Unlike games such as Star Wars Battlefront 2, Rocket League has never had pay to win loot boxes. The crates that Psyonix would drop every few months would contain some cool cosmetics and maybe a new car body but nothing that would give a player a distinct advantage over another one. Despite this, Psyonix has decided to follow the example of their new owners Epic Games and is going to phase out randomized loot boxes by the end of the year.
The announcement has left users with a lot more questions than answers like, “What will happen to my current crates?” or “will new crates be non randomized?” but the decision seems to be very much final.
READ MORE: Rocket League Fall 2019 Roadmap!
While traders will miss the economy that randomized loot boxes created, we have seen a positive trend in the games industry away from such micro transactions. For games targeted toward younger audiences, essentially gambling items like randomized loot boxes (comparable to a slot machine) should not exist.
The Psyonix team are simply following the industry lead that Epic Games did with their flagship Fortnite where micro-transactions result in actual purchases (you buy a skin you get a skin) which might mean you can’t pay $1.99 to potentially unlock a big-ticket item, you will never get “scammed” by the rng loot gods of old.
Psyonix has stated that they will be changing direction later this year, and all the current crates will not “disappear” but they will clarify how they plan to phase out the old way of distributing new items. This will not affect DLC content such as the Batmobile or the MLB fan pack as they are not randomized occurrences.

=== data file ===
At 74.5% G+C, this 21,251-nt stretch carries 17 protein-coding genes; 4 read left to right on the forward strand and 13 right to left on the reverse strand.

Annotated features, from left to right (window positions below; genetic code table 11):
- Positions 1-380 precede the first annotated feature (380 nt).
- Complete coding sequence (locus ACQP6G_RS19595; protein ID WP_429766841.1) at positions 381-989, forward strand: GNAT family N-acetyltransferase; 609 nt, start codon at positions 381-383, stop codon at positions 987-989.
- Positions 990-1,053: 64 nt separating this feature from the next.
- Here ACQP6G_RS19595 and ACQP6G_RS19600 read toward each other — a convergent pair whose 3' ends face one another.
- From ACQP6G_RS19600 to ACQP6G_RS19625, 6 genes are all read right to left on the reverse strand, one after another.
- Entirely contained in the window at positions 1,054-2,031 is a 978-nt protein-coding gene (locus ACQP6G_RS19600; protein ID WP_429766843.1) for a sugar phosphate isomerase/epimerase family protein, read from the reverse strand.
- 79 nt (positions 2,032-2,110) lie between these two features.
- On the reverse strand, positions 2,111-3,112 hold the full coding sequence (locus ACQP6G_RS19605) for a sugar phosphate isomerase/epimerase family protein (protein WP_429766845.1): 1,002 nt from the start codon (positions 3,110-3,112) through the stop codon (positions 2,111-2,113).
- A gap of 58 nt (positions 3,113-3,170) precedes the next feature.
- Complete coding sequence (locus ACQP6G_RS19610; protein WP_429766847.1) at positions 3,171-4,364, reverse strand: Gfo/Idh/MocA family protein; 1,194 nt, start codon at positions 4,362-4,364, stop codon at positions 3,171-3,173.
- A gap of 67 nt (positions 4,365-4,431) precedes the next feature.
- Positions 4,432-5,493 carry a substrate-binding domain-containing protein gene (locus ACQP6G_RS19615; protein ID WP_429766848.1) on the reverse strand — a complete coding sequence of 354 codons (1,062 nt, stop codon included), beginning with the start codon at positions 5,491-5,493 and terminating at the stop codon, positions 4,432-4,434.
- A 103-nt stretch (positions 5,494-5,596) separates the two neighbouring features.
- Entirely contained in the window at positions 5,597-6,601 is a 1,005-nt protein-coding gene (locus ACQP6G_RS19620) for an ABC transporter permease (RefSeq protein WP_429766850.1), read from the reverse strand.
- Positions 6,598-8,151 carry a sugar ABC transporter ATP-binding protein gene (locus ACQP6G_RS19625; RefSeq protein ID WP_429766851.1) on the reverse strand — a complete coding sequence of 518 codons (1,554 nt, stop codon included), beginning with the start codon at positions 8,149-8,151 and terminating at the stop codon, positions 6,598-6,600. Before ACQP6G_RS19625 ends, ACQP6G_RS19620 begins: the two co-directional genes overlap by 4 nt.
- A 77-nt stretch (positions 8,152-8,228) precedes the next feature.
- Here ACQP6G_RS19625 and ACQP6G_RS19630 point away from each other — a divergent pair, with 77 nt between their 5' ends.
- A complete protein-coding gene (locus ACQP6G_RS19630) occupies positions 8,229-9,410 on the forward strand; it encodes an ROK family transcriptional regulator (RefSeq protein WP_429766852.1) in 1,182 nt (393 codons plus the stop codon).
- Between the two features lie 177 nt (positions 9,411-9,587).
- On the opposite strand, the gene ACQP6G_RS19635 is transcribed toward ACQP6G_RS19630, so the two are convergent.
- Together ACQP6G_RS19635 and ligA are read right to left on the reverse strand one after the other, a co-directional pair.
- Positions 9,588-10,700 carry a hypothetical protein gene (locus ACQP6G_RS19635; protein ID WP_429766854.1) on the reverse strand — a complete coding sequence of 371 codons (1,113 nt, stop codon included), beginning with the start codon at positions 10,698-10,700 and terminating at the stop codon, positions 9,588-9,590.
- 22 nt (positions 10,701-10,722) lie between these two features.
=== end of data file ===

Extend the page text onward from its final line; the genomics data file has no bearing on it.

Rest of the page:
I would love to see mobile gaming companies that produce titles that are played primarily by a younger audience adopt this model because I feel predatory behavior that encourages players to spend more than they should for digital only content is immoral and a stain on the video gaming community. For games that are for adults (aka 18+) this kind of content is okay because at least players will have an understanding of spending their money, whereas younger audiences will either be spending their parents money or using money meant for more important purchases on nearly meaningless micro-transactions.
Some in the community will complain that removing crates will hurt their profit (rip Jonsandman’s crate opening vids), but this is for the greater good of both the Rocket League and gaming community as a whole.
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